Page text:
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Good Shepherd seminarians
The 2019 crop of first year seminarians at the Good Shepherd Seminary.
PHOTO: Giovanni Portelli

There are great signs of hope amid turbulent times in the Church, according to the rector of Sydney’s seminary Father Danny Meagher.

Father Meagher has welcomed 12 newcomers to the Good Shepherd Seminary, bringing the total number of men in formation for the priesthood there to 54.

Coinciding with an unprecedented Vatican summit on child protection and clerical sexual abuse, and in the wake of last year’s Royal Commission into the Institutional Responses to Child Sexual Abuse, the willingness of young men to consider entering Holy Orders is a sign that there is much hope in the future of the Church in Australia, Father Meagher told The Catholic Weekly.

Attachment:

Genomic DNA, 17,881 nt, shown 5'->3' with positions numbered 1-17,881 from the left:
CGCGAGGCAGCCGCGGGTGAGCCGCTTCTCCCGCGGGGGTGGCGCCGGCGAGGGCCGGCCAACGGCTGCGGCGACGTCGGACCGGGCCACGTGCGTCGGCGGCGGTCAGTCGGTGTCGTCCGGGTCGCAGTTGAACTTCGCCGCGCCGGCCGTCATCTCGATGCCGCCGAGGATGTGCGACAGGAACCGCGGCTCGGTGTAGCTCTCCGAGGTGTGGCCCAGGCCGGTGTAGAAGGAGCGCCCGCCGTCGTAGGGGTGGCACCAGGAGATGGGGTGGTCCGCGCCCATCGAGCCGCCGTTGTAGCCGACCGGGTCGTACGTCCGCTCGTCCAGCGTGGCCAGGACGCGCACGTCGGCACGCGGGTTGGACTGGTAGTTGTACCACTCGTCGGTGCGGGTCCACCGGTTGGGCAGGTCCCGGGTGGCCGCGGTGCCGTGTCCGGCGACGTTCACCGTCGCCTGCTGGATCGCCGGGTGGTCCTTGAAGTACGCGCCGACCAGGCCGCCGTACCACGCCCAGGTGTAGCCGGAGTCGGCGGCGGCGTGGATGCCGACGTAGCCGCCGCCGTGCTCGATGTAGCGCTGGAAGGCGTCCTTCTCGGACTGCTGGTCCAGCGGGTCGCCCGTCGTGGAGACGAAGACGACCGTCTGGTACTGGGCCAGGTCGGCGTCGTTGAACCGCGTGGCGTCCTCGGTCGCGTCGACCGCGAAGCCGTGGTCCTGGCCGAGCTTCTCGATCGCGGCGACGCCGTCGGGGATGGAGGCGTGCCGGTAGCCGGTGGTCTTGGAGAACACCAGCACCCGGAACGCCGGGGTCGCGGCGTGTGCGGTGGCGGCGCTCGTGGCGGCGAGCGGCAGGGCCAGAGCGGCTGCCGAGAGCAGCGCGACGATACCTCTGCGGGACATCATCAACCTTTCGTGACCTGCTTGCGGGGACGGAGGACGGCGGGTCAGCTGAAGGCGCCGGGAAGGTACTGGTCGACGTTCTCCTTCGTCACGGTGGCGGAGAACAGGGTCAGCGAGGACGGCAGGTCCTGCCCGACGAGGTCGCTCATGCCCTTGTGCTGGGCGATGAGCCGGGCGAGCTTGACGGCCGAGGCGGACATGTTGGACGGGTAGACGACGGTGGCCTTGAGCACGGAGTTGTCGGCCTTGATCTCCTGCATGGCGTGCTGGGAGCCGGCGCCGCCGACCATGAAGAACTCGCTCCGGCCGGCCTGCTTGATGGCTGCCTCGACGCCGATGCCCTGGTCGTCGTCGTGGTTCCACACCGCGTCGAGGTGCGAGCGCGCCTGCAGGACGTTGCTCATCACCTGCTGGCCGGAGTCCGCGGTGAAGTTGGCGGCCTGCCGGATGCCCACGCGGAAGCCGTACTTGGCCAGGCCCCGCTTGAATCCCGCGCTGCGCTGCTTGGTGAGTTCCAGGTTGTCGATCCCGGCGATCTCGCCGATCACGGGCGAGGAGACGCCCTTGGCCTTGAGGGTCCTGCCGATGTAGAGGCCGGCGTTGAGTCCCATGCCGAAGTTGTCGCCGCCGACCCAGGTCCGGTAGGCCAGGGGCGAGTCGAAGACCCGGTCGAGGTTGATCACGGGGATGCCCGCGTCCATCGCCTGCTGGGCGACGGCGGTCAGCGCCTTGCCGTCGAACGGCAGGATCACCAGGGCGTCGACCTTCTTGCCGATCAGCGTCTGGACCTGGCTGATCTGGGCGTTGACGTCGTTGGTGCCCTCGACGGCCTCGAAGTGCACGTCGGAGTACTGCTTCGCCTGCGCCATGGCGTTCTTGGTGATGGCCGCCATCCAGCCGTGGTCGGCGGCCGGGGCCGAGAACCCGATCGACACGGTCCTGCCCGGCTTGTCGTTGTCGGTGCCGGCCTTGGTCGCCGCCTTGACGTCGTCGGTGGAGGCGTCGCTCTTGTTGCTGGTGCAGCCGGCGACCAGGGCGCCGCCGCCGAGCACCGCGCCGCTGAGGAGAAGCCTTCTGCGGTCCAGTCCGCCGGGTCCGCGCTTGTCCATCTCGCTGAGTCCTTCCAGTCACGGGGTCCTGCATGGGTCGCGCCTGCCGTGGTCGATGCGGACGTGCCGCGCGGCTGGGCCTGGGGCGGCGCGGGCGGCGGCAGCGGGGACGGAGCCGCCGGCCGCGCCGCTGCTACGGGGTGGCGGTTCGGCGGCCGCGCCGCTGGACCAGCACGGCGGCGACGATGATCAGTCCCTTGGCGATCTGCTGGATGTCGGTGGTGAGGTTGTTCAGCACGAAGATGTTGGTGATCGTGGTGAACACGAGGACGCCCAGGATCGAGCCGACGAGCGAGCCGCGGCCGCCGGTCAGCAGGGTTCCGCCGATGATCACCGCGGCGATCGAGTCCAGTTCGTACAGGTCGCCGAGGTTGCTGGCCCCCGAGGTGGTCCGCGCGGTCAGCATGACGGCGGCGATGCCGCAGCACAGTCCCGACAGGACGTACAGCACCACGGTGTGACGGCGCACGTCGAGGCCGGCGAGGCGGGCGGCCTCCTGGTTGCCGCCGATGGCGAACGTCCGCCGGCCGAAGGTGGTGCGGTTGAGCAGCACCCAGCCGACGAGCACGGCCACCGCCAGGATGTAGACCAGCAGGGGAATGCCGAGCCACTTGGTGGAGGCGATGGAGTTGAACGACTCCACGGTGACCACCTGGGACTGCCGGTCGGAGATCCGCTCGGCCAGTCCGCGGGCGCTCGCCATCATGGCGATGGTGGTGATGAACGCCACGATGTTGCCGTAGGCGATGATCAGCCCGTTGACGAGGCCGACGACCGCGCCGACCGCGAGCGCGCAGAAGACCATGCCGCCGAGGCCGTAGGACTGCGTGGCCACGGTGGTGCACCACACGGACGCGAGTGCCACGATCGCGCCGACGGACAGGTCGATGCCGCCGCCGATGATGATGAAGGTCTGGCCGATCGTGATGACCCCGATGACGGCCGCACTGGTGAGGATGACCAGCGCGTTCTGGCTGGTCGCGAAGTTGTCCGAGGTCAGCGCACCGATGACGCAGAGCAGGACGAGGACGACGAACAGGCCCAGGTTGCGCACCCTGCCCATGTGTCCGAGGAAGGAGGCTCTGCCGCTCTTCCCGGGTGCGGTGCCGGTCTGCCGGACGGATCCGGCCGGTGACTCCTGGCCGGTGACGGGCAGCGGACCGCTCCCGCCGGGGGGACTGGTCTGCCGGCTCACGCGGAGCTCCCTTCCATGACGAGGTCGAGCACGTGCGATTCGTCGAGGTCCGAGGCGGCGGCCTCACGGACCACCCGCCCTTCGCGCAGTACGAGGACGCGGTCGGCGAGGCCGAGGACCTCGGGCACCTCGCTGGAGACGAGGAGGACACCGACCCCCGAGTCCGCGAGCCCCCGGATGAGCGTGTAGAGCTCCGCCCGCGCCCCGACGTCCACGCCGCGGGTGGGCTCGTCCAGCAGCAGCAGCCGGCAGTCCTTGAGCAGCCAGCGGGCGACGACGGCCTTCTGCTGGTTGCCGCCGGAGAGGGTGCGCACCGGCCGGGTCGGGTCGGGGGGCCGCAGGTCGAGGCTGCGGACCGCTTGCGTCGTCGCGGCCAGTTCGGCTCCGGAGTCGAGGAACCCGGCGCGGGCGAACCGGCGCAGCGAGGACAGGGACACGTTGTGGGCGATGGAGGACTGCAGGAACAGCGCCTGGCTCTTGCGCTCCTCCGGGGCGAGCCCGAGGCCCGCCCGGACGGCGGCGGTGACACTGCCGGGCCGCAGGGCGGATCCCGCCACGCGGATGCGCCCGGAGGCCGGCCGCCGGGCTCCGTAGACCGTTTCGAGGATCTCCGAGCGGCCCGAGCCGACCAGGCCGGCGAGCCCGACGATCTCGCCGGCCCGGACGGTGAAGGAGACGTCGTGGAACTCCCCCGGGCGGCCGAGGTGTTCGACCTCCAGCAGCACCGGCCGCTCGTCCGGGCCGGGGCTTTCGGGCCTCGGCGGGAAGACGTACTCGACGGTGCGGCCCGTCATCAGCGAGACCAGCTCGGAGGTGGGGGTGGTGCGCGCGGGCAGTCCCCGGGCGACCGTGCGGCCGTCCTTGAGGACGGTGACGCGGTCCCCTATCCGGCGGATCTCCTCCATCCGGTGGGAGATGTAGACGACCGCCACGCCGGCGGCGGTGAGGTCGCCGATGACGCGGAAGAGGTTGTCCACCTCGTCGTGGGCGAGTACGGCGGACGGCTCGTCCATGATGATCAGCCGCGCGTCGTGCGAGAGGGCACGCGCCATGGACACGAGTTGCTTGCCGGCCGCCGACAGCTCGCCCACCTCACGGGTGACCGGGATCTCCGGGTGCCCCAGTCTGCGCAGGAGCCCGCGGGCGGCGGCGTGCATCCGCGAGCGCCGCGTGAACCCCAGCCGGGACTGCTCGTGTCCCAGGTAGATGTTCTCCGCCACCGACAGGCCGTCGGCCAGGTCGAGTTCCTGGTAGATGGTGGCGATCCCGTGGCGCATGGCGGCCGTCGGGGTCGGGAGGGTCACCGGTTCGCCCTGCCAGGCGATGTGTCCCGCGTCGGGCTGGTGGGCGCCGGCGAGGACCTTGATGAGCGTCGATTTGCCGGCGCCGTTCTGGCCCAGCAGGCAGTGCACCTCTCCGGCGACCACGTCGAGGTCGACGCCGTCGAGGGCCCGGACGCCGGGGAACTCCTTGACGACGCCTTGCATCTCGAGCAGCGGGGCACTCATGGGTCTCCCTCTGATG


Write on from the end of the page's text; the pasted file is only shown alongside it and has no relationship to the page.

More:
“There are stormy seas but the Lord is with us,” he said, adding that this year’s crop of newbies is not the largest he has seen but is a healthy crop.

Archbishop Anthony Fisher OP led the celebration of Mass for the opening of the Seminary year for students and their families on 20 February.

“There’s still hope. People are still being called to the priesthood and have a desire to serve the Church and its people,” he said.

This week the new recruits gathered with the current students at a Mass celebrated by Archbishop Anthony Fisher OP to officially open the seminary year, before going on a five-day retreat.

They will then come back to begin their discernment and formation under the first year director Father Arthur Givney with input from other seminary staff, and undertake a course on Christian Spirituality at the Catholic Institute of Sydney.

Stephen Howard, 25, from the Archdiocese of Sydney said he “immediately felt comfortable” upon moving into the seminary this month.